City of the Living Dead

City of the Living Dead (AKA Gates of Hell) – 7/10


My first Italian cosmic horror. It has some obvious Lovecraft inspiration, given the name of the main town is Dunwich, but it’s very much its own thing. Whether or not you’ll like that thing is really a matter of taste.

Probably the most problematic aspect of City of the Living Dead for many people is it feels very disjointed. Seriously, things occasionally seem to happen for no other reason than they do, which at times means you’ll get a scene like the one where a zombie gets stabbed in the stomach and dies. I love surreal film-making, but even I had some issues with this. There doesn’t seem to be any logic to a chunk of it.

That said, this aspect is sort of in keeping with one of the concepts brought up with cosmic horror – we don’t understand or know what’s going on. I think it would be up to the individual viewer to figure out for themselves whether Lucio Fulci understood the background logic to why things occur or not. I’m guessing not. And honestly, once you get used to the disjointed nature of the film, I’m not sure that matters.

For me, I found the chopping and changing actually started to make me feel uneasy. It was a good enough film that I was involved, but I had no freaking idea what was going to happen next. There are many films where this would annoy me, but somehow here it worked to build tension.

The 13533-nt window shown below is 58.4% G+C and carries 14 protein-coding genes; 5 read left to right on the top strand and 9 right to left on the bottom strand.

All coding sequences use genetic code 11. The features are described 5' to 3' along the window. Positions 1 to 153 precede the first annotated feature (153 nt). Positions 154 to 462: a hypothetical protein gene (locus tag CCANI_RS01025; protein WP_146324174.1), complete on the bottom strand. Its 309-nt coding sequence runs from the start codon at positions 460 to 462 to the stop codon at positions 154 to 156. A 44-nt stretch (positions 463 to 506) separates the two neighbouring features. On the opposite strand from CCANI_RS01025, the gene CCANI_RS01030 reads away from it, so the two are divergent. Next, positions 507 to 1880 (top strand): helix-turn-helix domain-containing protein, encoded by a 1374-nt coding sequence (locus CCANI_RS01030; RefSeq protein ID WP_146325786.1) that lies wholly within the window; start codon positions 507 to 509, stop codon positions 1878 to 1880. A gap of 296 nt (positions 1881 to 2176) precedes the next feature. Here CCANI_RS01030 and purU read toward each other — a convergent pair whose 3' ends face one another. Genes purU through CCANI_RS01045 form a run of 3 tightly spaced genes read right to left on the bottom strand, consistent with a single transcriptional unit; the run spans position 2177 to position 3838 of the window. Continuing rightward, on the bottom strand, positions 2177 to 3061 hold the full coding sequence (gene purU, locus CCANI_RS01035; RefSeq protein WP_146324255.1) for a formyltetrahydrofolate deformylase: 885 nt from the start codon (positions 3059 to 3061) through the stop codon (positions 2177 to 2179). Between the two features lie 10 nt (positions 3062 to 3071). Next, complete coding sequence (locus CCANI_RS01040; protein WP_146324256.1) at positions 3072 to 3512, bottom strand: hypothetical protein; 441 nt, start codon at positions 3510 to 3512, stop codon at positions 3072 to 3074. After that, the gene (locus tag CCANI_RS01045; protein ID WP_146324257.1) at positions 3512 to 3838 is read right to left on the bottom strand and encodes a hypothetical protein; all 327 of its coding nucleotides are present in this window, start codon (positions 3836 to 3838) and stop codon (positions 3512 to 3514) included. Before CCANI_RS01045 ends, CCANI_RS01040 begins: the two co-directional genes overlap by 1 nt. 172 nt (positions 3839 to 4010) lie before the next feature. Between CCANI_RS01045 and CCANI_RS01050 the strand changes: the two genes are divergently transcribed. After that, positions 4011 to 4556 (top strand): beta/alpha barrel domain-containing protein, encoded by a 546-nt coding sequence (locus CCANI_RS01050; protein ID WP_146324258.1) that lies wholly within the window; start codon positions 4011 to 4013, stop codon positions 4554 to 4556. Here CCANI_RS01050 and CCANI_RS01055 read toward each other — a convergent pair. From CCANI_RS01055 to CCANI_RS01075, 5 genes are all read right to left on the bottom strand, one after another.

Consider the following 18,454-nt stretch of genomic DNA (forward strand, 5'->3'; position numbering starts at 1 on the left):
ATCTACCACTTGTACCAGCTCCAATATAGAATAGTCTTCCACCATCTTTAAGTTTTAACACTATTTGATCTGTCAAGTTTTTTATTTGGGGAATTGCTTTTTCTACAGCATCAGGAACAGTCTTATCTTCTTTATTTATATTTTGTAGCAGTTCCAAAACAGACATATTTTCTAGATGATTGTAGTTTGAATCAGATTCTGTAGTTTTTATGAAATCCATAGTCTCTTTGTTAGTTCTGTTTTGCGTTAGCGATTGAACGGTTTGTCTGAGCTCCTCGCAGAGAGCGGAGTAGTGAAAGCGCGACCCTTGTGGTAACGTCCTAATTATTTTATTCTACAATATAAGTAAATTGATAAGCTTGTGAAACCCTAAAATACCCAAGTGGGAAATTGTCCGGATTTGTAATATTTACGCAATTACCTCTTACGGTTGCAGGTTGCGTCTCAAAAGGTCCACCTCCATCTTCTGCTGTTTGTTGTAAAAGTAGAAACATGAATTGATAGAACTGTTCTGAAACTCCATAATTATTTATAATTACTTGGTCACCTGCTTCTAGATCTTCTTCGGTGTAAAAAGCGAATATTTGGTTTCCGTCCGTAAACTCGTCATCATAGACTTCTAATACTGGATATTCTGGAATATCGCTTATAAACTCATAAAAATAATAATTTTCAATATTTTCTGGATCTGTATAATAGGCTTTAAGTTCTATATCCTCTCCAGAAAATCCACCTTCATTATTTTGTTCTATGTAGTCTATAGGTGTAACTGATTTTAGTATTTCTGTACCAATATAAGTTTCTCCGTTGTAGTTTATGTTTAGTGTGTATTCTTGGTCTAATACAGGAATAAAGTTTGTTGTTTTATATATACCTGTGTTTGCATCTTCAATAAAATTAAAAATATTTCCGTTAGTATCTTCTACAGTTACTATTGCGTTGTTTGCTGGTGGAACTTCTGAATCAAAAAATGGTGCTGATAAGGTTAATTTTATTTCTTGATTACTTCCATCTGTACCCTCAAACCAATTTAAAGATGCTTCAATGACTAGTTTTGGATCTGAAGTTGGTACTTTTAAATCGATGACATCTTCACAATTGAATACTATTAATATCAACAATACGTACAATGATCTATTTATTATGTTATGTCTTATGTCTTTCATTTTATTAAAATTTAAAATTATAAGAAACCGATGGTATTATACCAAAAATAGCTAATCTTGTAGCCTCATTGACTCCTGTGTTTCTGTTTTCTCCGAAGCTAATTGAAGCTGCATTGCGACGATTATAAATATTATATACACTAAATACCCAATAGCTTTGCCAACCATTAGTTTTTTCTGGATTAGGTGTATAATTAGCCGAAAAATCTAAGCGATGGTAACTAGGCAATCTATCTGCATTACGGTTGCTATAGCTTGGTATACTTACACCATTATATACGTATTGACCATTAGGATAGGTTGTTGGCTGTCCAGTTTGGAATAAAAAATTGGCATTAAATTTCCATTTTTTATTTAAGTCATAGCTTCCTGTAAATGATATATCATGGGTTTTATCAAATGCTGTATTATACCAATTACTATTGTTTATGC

It’s also quite a gruesome film with sequences that are fairly over the top. As an ex-meatworker I know offal, so when a character starts to vomit guts and the odd internal organ, I can tell they’ve used the real thing. Also a scene with literally thousands of maggots makes no sense, but is a hard watch because it goes on way past where it would be comfortable, and they’ve obviously used real maggots for all of it, including the ones spirit-gummed to actors’ faces.

Full credit to the bleeding eye effect, too. Never seen it done before in the way it’s handled in this film, and it really is quite effective. Took me a few minutes to figure out how they did it.

Sound design is also a feature of this one. Being 80s Italian I’m assuming, and it certainly sounds, like all the audio is dubbed on later. This does two things. It makes everything sound just a little off, and it means that the howls, screeches, and sloppy, squelchy noises are very loud and distinct, only adding to the dream-like nature of things.

All up, definitely not a film for everyone. I’m not sure I’d watch it again, but it still makes me feel uneasy, surely the hallmark of a good horror film. The ending… is in keeping with the rest of the film. It may not be satisfying, but given some things stated within the movie, it makes a kind of sense, albeit in a disjointed way.

For links to the list of other cosmic horror films I’ve been watching, go here.

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